In 2001, the Cellular Operators Association of India (COAI) went to the TDSAT against the policy and lost the case. COAI appealed to the Supreme Court and the Court told the TDSAT to examine their grievance afresh. By this time, there was another head of the TDSAT and through a 2:1 judgment, the TDSAT okayed the ‘limited mobility’ policy. What it did do, however, was to say that the ‘unlimited mobility’ that Reliance Infocomm was offering had to be stopped. Under Arun Shourie, however, the government came up with a policy to legitimise this, in return for a fat penalty on Reliance—all told, Reliance forked out an additional Rs 1,700-odd crore, a huge penalty by most standards. Even before the policy came out, the COAI appealed the TDSAT judgement in the Supreme Court. As Shourie entered into a negotiation with COAI members and offered to address their concerns by lowering their licence fees among others, COAI withdrew its case from the Supreme Court. So, you can disagree with Shourie’s view that it was difficult to cancel a licence when there were more than a million subscribers using it, but how do you bring it up again when the case against it was withdrawn from the Court? By the way, while accusing the BJP of flip-flop policies, this is the second of its policies that Ratan Tata has supported.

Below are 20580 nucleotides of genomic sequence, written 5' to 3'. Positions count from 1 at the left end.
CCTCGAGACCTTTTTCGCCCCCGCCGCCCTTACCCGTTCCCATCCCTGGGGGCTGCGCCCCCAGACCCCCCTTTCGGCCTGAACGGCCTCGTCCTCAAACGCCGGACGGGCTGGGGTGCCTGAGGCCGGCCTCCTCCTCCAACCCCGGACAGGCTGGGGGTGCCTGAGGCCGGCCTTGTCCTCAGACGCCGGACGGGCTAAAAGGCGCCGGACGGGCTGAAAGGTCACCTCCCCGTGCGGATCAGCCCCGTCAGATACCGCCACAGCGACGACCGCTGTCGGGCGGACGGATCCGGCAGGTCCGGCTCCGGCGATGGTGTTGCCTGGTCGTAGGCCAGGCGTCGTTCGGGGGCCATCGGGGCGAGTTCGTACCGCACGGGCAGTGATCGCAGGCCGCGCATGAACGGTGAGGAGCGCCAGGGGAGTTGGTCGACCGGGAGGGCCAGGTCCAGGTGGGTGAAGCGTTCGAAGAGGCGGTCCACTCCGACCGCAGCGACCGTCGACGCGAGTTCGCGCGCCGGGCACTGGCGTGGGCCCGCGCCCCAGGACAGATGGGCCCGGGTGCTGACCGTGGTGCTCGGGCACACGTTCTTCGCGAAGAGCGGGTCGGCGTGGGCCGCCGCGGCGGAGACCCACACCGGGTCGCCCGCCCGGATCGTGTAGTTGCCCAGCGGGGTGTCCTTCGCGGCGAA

There is then the 2 percentage point reduction in licence fees that Tewari accuses the BJP of—this decision of Shourie’s, he says, cost the country Rs 60,000 crore. Presumably this is something Justice Patil will also look at. Shourie’s decision, which was critical for getting the COAI to withdraw its case in the Supreme Court, may have been controversial, but how does Tewari arrive at his figure of a loss? It’s like saying a reduction in income taxes, done routinely by finance ministers, resulted in a loss of Rs 1,00,000 crore to the government. Indeed, one of the first things Manmohan Singh did as the finance minister was to lower tax rates across the board—is he to be held guilty now? The mobile industry is heavily taxed and lowering taxes on it has allowed it to become so affordable. Shourie’s reduction has to be seen against the fact that spectrum/licence charges from the industry have increased from Rs 5,467 crore in 2002-03 to Rs 13,588 crore in 2009-10. Where’s the scam?
 
The DoT is, in fact, in the process of lowering these fees to a uniform rate and Trai has also given recommendations on this account—rates are to be brought down from 15% in 1999 to 6% by 2014. Is this corruption? Taxes on long distance calls have fallen to a third—is that a revenue loss or a boon to users?
 
With the Congress’s focus shifting from fixing the Raja scam to just tarring the BJP with the Raja brush, the ball is once again in the Supreme Court. It got the CBI to move, it got the CVC to recuse himself from overseeing the investigation, and it was the fear of the Court’s censure that made the government issue notices of cancellation to 85 firms. Meanwhile, write off this session of Parliament completely and, if things go as they are now, even the budget session.